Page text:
Stymie lined up with the others and when the gates opened, the field sprang forward. In a few strides, the other riders turned anxious and gunned their horses along. Brooks remained still, dropped Stymie close to the inside rail where they were showered in mud. Stymie tasted the mud and the metal bit in his mouth. Brooks had a light touch and he didn’t panic as the others sprinted far ahead. The field of runners turned in to the backstretch. Stymie felt the mud under his hooves, he was running easily, with no encouragement. He lost focus, his mind went to the images from earlier in the day, to the sidewalks, the people headed for the races. Stymie did not want to win for them but he knew he could win because of them. He could make them delirious. He grasped what was in front of him.

Stymie felt the weight in the saddle shift. Brooks lowered his arms and Stymie felt them on his neck. Go, go! the rider said to him. His heels bumped just below his Stymie’s spine. Come on, Sty, he said. Something was happening to Stymie: he knew that he would be up to everything. He took off after the others. He felt the jockey’s arms flowing along with his mane and he heard him yell as they sailed by a runner. They passed another horse and then two more. Stymie and Brooks were in front when they arrived at the top of the homestretch and when they straightened for home, the ground rattled from the noise of the crowd. Stymie knew to keep running. It felt as if he were leaving his own flesh and bones. They hit the finish far ahead and Brooks raised up in the saddle and the bit pulled against Stymie’s mouth.

Brooks brought Stymie back in front of the stands. There were hats on the track and Jacobs, who stood in the mud near the finish line, picked one up, wiped at it with his elbow, then turned and faced the fans bunched along the railing. He flipped the hat in their direction and someone caught it. Brooks walked Stymie over to the trainer. Stymie’s sides were heaving; he knew the crowd adored everything about him.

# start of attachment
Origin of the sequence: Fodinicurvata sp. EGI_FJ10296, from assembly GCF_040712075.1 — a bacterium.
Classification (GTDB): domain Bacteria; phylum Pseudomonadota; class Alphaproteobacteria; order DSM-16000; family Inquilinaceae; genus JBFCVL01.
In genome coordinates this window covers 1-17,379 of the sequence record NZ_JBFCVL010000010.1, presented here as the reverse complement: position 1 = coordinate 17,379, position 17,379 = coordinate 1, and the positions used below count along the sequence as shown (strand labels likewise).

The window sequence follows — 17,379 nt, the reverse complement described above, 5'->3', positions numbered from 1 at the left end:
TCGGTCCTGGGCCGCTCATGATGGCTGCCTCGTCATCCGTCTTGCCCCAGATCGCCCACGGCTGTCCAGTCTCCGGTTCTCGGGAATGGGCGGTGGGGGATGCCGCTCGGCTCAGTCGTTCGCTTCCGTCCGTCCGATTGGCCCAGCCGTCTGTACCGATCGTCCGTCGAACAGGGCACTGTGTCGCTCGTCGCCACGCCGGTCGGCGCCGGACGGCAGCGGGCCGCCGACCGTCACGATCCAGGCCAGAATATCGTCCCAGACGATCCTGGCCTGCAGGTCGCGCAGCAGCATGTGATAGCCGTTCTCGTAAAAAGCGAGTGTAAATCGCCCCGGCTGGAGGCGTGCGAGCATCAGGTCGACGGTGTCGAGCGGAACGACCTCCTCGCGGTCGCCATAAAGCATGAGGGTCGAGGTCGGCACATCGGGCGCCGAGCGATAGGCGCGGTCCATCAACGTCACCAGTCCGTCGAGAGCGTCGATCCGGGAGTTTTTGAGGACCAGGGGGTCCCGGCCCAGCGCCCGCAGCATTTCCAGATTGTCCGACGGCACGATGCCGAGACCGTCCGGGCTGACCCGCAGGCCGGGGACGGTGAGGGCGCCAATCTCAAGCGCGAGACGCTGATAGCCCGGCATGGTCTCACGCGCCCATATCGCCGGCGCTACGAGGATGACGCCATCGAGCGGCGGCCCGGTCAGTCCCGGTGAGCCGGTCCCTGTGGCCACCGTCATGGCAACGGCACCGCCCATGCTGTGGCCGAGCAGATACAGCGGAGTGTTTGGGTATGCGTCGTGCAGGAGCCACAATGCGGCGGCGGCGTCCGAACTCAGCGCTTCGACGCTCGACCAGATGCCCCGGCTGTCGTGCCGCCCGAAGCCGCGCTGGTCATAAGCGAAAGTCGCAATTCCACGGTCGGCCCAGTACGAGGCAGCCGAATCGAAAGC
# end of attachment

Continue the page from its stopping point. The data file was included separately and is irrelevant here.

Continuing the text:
I’d love to ride him in Florida! Brooks said.

Maybe, maybe, Jacobs said. He laughed. He turned in the direction of the outer rail, said, Pumpkin pie’s on me you sons of bitches. I’m taking this horse to Miami!

This horse ain’t afraid of the cold, Jacobs.

Be a man, stay up here!

A photographer appeared, and when the bulb flashed Jacobs stood next to EJ, who held Stymie’s head. The men standing on the racetrack had mud up to their shinbones and they looked happy. Brooks popped down from the saddle, worked it away from Stymie.

You’re the best, Brooks!

Yeah, till the sun comes up tomorrow, he murmured. EJ guided Stymie around the clubhouse turn. The sky held ash-colored clouds and soon it would be dark. For a long time, EJ walked Stymie in revolutions around the shedrow. EJ used a rag and a bucket to clean away the dried mud on Stymie’s legs and chest. Jacobs eased around the corner of the barn in his Cadillac. He got out on the driver’s side and the woman extracted herself from the passenger side. They stood near the driver’s door and he lit a cigarette and held it out for her. The sky beyond the neighborhood turned purple and blue and finally it went dark.


This is an excerpt from Stymie, a novella based on the American Thoroughbred racehorse from the 1940s.


Photo by Claudio Gennari